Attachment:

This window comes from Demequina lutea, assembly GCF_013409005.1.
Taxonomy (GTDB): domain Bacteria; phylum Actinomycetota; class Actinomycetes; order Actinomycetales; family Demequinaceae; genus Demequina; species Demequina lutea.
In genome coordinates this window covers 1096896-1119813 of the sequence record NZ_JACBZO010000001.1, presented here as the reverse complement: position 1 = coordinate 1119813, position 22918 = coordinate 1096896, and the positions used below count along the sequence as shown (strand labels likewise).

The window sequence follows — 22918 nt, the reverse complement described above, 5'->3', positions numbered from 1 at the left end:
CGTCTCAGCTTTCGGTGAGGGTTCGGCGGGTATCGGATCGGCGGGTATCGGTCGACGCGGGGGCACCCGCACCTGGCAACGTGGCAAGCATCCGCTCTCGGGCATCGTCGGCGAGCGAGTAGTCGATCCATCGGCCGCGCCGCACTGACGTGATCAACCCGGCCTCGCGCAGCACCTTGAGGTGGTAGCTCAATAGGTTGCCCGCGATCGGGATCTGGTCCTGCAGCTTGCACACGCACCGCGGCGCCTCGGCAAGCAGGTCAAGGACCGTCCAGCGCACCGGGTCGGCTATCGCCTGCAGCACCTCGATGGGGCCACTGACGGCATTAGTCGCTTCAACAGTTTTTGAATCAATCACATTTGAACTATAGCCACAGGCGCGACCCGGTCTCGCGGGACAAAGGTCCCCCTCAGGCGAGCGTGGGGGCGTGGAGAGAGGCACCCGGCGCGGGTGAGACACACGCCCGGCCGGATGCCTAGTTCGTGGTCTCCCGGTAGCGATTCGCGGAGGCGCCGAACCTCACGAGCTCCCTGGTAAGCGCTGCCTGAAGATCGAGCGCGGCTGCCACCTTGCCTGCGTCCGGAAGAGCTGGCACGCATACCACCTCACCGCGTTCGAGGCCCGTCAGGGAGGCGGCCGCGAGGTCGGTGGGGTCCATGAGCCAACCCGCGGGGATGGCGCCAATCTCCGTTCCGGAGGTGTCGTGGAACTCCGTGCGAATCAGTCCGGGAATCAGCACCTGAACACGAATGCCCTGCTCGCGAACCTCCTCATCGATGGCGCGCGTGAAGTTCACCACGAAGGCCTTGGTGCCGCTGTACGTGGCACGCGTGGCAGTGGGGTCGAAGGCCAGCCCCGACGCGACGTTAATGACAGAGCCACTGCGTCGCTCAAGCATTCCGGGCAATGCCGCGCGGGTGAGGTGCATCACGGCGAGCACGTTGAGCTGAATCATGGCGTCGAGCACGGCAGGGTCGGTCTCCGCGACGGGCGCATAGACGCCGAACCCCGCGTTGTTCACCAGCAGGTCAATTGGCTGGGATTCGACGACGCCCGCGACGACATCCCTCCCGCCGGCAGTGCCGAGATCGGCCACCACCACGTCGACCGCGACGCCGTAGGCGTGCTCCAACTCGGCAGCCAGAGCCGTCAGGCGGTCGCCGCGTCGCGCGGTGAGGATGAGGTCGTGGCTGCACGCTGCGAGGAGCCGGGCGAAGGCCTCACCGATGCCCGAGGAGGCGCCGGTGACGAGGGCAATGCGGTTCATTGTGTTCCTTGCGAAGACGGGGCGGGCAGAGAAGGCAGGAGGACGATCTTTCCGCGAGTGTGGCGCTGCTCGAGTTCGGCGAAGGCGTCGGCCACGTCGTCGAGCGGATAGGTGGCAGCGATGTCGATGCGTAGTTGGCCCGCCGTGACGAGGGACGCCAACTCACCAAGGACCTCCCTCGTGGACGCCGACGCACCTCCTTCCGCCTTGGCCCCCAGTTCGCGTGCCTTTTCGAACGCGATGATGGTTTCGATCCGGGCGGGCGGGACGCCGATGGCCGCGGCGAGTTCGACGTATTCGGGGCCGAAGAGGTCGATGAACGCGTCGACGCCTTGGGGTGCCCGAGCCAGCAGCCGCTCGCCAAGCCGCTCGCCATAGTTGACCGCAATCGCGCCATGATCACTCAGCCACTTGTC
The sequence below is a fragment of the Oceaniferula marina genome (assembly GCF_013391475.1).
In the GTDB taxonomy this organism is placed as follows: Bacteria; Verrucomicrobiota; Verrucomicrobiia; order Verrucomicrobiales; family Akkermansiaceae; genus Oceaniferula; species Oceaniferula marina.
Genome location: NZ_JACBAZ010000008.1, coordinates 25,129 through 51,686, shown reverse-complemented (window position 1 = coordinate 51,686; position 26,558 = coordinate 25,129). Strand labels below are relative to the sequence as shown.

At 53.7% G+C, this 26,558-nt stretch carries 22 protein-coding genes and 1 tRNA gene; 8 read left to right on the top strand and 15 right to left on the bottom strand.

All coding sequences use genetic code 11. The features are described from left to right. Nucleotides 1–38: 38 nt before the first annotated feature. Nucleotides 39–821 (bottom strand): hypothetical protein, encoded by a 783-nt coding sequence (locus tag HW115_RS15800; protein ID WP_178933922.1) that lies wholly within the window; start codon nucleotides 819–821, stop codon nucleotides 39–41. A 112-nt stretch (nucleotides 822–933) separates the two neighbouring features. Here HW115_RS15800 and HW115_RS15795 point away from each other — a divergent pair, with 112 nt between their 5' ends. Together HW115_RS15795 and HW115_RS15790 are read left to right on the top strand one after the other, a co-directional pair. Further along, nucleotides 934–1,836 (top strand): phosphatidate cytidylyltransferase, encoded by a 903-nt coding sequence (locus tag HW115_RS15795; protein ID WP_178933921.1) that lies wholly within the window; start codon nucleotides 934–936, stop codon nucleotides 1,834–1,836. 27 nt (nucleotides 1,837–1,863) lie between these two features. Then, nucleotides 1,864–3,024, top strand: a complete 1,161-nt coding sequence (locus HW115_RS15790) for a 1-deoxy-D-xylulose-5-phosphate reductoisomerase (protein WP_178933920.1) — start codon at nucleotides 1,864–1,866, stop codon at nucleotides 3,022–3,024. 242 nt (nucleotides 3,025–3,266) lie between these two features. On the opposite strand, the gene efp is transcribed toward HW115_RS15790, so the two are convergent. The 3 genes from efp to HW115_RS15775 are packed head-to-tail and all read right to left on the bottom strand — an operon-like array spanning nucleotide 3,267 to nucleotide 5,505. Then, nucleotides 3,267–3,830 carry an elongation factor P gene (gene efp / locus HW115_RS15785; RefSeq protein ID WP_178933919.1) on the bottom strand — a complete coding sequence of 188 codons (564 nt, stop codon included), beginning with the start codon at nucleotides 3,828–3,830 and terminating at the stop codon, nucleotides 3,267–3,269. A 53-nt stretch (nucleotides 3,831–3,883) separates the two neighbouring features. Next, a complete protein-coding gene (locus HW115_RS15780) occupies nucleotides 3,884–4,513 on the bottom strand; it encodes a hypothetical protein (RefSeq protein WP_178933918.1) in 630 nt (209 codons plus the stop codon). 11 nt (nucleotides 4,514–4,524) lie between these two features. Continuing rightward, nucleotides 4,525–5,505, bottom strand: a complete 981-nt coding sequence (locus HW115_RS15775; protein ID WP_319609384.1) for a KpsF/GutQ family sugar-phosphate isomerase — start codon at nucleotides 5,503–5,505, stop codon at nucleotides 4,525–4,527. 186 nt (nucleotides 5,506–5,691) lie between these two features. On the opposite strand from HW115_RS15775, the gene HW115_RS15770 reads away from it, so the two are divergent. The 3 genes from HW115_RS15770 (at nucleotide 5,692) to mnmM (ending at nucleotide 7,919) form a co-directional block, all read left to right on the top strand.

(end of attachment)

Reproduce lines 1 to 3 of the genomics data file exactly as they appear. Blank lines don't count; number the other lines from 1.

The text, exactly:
This window comes from Demequina lutea, assembly GCF_013409005.1.
Taxonomy (GTDB): domain Bacteria; phylum Actinomycetota; class Actinomycetes; order Actinomycetales; family Demequinaceae; genus Demequina; species Demequina lutea.
In genome coordinates this window covers 1096896-1119813 of the sequence record NZ_JACBZO010000001.1, presented here as the reverse complement: position 1 = coordinate 1119813, position 22918 = coordinate 1096896, and the positions used below count along the sequence as shown (strand labels likewise).